To borrow the catchphrase from that old E.F. Hutton commercial, when John Kilroy talks, people listen.
That’s partly because Kilroy, the longtime chief executive of Sawtelle-based Kilroy Realty Corp., has more than 50 years of experience in the Los Angeles real estate market.
Then there’s the fact that the busy Kilroy doesn’t often sit for interviews. So when he does make time in his schedule for a one-on-one session, as he did recently with the Business Journal, it’s worth taking note of Kilroy’s insights.
It’s not hard to understand why Kilroy is pressed for time. His company has more than 14 million square feet of West Coast commercial real estate in its portfolio in markets including Los Angeles, San Diego, San Francisco and Seattle.
In addition, Kilroy Realty is developing another 2.4 million square feet of real estate, a big chunk of which is preleased. And within the next five years, the company expects to start work on another 6 million to 9 million square feet.
Kilroy recently reported net income of $48.3 million in the third quarter, up from $38.3 million in the same quarter the previous year.
Here are five key takeaways from our conversation with Kilroy.
Westside is nearing saturation
Kilroy Realty has an extensive footprint on the Westside where it has long maintained a presence.
The company’s properties in the area include a three-building office property at 2100-2110 Colorado Ave. in Santa Monica, and the Westside Media Center at 12100, 12200 and 12312 W. Olympic Blvd. in Sawtelle.
“Westside has been a strong market for a long time, and it’s been because it has amenities and also because it’s been close to where the bosses live,” Kilroy said. “And now, as that area has become somewhat at capacity from the development standpoint, there aren’t that many more projects that can go in West L.A.”
But, Kilroy adds, there is still one location in the area with growth potential.
“Culver City is continuing to develop and expand and attract major companies and entertainment businesses,” he said.
Hollywood is still a star
“I like Hollywood,” Kilroy said. “I think Hollywood is amazing.”
Kilroy’s On Vine property, which is under construction at 1341 Vine St., made the news last year when Netflix Inc. leased 355,000 square feet in the development.
On Vine will also feature a 20-story residential building with retail space.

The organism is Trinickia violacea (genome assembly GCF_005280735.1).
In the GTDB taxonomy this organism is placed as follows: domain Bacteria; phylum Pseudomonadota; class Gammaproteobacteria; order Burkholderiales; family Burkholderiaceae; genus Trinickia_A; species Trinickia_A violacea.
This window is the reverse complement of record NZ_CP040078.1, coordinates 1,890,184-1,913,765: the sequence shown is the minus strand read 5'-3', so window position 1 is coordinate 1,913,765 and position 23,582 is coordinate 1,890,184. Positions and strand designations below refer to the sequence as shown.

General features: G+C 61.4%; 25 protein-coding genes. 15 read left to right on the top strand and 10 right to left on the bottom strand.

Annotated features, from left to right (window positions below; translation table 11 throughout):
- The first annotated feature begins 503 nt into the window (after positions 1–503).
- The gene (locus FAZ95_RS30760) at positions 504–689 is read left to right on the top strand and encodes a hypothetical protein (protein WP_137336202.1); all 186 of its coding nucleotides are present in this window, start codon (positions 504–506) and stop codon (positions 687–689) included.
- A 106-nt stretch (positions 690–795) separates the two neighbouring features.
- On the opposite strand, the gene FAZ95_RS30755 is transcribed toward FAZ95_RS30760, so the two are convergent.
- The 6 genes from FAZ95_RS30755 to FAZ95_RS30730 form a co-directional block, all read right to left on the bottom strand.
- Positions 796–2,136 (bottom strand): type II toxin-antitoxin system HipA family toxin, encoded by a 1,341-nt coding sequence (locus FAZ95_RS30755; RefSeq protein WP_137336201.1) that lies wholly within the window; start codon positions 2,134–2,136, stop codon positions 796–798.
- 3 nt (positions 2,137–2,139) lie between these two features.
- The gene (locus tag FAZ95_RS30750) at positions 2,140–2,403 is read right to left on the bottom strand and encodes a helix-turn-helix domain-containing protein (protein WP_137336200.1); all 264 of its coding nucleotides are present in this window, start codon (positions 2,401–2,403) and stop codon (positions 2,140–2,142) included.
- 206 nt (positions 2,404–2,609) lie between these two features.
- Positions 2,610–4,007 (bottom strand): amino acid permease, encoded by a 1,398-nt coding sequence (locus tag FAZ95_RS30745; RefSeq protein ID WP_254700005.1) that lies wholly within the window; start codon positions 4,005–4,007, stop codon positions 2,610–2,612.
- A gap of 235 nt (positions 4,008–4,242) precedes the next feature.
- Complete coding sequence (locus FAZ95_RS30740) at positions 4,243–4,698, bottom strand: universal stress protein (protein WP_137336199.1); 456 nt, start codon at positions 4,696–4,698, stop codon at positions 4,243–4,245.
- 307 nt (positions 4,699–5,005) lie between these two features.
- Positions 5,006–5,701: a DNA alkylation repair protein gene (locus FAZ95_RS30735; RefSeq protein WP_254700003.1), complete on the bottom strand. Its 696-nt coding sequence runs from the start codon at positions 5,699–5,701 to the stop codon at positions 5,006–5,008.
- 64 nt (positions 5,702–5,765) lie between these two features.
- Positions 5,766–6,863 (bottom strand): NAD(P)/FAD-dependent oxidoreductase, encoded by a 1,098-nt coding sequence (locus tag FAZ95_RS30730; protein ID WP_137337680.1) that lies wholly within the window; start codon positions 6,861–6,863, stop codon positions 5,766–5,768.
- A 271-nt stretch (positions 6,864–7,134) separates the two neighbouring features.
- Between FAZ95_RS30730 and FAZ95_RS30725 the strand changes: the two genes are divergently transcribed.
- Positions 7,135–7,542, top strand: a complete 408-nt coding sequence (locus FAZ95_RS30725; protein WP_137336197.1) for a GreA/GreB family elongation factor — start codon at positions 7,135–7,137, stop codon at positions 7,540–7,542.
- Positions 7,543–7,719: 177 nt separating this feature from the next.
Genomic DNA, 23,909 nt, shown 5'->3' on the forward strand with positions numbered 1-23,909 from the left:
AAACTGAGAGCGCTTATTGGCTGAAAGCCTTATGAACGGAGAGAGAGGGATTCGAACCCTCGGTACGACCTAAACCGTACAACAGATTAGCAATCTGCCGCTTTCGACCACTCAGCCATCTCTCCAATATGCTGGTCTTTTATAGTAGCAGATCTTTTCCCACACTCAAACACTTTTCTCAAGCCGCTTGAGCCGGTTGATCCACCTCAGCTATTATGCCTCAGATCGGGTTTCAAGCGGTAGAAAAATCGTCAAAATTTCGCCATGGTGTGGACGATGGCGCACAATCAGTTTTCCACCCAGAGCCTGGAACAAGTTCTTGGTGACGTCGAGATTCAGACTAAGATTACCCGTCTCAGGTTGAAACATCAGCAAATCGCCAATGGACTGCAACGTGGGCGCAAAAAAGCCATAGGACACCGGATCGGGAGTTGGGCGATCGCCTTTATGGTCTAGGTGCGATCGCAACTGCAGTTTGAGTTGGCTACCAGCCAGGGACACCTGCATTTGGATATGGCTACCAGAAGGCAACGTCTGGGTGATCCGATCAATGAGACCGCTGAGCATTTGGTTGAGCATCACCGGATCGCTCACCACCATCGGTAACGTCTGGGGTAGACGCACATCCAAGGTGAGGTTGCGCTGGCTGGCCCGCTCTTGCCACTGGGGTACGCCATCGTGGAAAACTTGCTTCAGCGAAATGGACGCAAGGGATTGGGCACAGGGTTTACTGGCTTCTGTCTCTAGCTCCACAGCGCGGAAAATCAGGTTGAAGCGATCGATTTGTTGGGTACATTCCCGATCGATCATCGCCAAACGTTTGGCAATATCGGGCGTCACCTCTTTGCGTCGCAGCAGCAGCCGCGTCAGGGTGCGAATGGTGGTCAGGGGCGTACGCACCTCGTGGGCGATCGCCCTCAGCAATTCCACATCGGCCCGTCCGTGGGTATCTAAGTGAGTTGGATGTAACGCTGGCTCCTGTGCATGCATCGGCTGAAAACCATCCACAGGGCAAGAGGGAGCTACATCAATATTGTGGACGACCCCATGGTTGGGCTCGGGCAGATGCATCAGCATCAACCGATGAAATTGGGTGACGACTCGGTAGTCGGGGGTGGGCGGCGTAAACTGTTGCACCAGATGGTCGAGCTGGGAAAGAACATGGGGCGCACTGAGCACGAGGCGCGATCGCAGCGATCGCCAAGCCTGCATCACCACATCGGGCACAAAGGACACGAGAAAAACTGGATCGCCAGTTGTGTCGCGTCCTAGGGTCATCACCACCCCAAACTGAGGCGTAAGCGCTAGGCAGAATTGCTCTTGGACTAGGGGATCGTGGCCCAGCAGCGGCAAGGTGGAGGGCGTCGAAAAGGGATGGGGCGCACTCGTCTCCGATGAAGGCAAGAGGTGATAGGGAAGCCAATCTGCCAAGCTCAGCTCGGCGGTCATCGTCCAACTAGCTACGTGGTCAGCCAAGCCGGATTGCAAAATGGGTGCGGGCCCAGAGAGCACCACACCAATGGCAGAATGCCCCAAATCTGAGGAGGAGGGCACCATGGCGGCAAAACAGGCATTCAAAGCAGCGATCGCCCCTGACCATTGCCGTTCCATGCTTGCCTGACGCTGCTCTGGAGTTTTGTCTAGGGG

Kilroy also developed nearby Columbia Square, at 6121 W. Sunset Blvd., which has office, housing and retail space.
“In regards to its position with diversity of housing and amenities, (Hollywood) is where workers want to be and people want to live,” Kilroy said.
Praise for public transit
L.A. may not be considered a public
transit-friendly city, especially when compared to places like New York and Chicago. But Kilroy contends that efforts made by the city to improve infrastructure and increase access to public transit are paying off.
“The Expo Line actually works. Public transportation, light rail in L.A., really works well,” Kilroy said.
Areas with amenities and access to public transportation, he added, are a priority for the company.
“There’s a real concentration around public infrastructure and communities that have the amenities and the diversity of housing,” Kilroy said.
That’s part of why Culver City has become a hotbed for development.
“Vibrant environments that have good public transportation, or relatively good public transportation, are areas that we are focused on up and down the West Coast,” Kilroy said.
High on tech and media
Technology companies have signed more than 1.1 million square feet of leases in Los Angeles while media and entertainment companies have signed leases for roughly 585,000 square feet so far this year, according to a September report by Cushman & Wakefield Inc.
Kilroy Realty counts many tech and media companies as tenants.
“I think we’re probably the largest provider of space to the technology industry on the West Coast,” Kilroy said. “And our involvement with technology companies let us make investments in Hollywood because we could see that there was going to be a need for people to expand and develop more content and streaming.
The FAANG companies — Facebook Inc., Apple Inc., Amazon.com Inc., Netflix and Alphabet Inc. subsidiary Google — have been preleasing huge blocks of space in L.A.
Kilroy said he foresaw FAANG companies’ interest in Los Angeles, and his company positioned itself to take advantage of the opportunities that followed.
“We did forecast that,” he explained. “We’ve ridden that wave pretty well up and down the coast.”
Reasons for optimism
Kilroy said one thing that sets his company’s portfolio apart from others is its youth — the average age of its portfolio is 10 years.
And at any one time, he added, his company will have $2 billion to $3 billion of new product under construction.
Kilroy said he expected the company to do another $6 billion to $8 billion worth of projects in the next five years if the economy continues to do well.
“There’s no question that manufacturing is in a recession in our country, and there’s no question that certain markets on the East Coast are having their economic problems,” Kilroy said.
“But in the markets where we’re focused, we’re seeing very strong demand. We’re seeing very strong rental growth,” he added. “We’re not seeing a recession in our markets.”
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